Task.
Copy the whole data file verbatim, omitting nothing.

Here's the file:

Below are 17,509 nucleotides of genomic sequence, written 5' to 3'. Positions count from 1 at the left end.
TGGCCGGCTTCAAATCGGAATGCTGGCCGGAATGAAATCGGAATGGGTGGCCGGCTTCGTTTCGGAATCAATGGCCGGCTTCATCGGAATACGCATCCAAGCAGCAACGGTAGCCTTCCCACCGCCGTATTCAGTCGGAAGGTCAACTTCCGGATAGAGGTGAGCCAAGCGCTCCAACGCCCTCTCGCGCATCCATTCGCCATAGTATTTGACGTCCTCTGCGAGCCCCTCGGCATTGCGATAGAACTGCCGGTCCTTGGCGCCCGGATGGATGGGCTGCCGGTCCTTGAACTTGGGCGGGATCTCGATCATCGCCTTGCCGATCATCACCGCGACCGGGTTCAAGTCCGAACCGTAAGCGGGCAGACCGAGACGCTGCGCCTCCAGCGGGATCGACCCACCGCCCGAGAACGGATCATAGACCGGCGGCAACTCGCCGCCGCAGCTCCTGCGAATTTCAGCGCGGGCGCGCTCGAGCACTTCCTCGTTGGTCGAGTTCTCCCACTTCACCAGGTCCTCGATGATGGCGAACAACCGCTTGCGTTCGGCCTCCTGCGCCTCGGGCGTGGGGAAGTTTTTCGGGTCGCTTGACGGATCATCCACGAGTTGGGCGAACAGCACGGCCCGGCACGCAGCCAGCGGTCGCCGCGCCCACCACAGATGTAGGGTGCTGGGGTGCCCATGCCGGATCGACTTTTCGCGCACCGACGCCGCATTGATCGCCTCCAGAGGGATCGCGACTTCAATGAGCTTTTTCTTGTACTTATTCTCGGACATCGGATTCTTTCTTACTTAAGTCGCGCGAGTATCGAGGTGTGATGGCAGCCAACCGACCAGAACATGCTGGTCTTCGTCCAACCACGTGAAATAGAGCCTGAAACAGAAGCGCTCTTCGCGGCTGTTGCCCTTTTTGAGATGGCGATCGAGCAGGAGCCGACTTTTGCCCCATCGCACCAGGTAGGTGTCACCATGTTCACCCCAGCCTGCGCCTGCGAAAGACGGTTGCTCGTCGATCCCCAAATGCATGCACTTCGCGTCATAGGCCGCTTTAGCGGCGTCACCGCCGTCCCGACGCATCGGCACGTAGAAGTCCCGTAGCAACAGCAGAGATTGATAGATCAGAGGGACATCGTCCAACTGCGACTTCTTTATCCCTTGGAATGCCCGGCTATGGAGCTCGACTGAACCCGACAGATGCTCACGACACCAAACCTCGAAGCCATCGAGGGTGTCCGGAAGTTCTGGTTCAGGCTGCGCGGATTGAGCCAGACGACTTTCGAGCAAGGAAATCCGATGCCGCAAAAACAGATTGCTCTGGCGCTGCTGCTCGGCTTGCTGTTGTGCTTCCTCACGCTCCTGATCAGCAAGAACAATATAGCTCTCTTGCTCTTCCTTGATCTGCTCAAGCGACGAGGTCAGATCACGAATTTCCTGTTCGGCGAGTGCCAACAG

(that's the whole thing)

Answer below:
Below are 17,509 nucleotides of genomic sequence, written 5' to 3'. Positions count from 1 at the left end.
TGGCCGGCTTCAAATCGGAATGCTGGCCGGAATGAAATCGGAATGGGTGGCCGGCTTCGTTTCGGAATCAATGGCCGGCTTCATCGGAATACGCATCCAAGCAGCAACGGTAGCCTTCCCACCGCCGTATTCAGTCGGAAGGTCAACTTCCGGATAGAGGTGAGCCAAGCGCTCCAACGCCCTCTCGCGCATCCATTCGCCATAGTATTTGACGTCCTCTGCGAGCCCCTCGGCATTGCGATAGAACTGCCGGTCCTTGGCGCCCGGATGGATGGGCTGCCGGTCCTTGAACTTGGGCGGGATCTCGATCATCGCCTTGCCGATCATCACCGCGACCGGGTTCAAGTCCGAACCGTAAGCGGGCAGACCGAGACGCTGCGCCTCCAGCGGGATCGACCCACCGCCCGAGAACGGATCATAGACCGGCGGCAACTCGCCGCCGCAGCTCCTGCGAATTTCAGCGCGGGCGCGCTCGAGCACTTCCTCGTTGGTCGAGTTCTCCCACTTCACCAGGTCCTCGATGATGGCGAACAACCGCTTGCGTTCGGCCTCCTGCGCCTCGGGCGTGGGGAAGTTTTTCGGGTCGCTTGACGGATCATCCACGAGTTGGGCGAACAGCACGGCCCGGCACGCAGCCAGCGGTCGCCGCGCCCACCACAGATGTAGGGTGCTGGGGTGCCCATGCCGGATCGACTTTTCGCGCACCGACGCCGCATTGATCGCCTCCAGAGGGATCGCGACTTCAATGAGCTTTTTCTTGTACTTATTCTCGGACATCGGATTCTTTCTTACTTAAGTCGCGCGAGTATCGAGGTGTGATGGCAGCCAACCGACCAGAACATGCTGGTCTTCGTCCAACCACGTGAAATAGAGCCTGAAACAGAAGCGCTCTTCGCGGCTGTTGCCCTTTTTGAGATGGCGATCGAGCAGGAGCCGACTTTTGCCCCATCGCACCAGGTAGGTGTCACCATGTTCACCCCAGCCTGCGCCTGCGAAAGACGGTTGCTCGTCGATCCCCAAATGCATGCACTTCGCGTCATAGGCCGCTTTAGCGGCGTCACCGCCGTCCCGACGCATCGGCACGTAGAAGTCCCGTAGCAACAGCAGAGATTGATAGATCAGAGGGACATCGTCCAACTGCGACTTCTTTATCCCTTGGAATGCCCGGCTATGGAGCTCGACTGAACCCGACAGATGCTCACGACACCAAACCTCGAAGCCATCGAGGGTGTCCGGAAGTTCTGGTTCAGGCTGCGCGGATTGAGCCAGACGACTTTCGAGCAAGGAAATCCGATGCCGCAAAAACAGATTGCTCTGGCGCTGCTGCTCGGCTTGCTGTTGTGCTTCCTCACGCTCCTGATCAGCAAGAACAATATAGCTCTCTTGCTCTTCCTTGATCTGCTCAAGCGACGAGGTCAGATCACGAATTTCCTGTTCGGCGAGTGCCAACAG